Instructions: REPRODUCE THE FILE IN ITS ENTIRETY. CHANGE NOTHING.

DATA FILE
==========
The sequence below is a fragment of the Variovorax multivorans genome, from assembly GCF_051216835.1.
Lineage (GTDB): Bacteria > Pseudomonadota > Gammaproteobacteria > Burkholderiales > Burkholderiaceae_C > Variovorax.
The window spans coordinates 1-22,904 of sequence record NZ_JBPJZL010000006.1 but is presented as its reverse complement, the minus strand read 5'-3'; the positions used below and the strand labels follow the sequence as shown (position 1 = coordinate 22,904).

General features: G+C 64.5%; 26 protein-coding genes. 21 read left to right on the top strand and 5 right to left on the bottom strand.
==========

The sequence below is a fragment of the Variovorax multivorans genome, from assembly GCF_051216835.1.
Lineage (GTDB): Bacteria > Pseudomonadota > Gammaproteobacteria > Burkholderiales > Burkholderiaceae_C > Variovorax.
The window spans coordinates 1-22,904 of sequence record NZ_JBPJZL010000006.1 but is presented as its reverse complement, the minus strand read 5'-3'; the positions used below and the strand labels follow the sequence as shown (position 1 = coordinate 22,904).

General features: G+C 64.5%; 26 protein-coding genes. 21 read left to right on the top strand and 5 right to left on the bottom strand.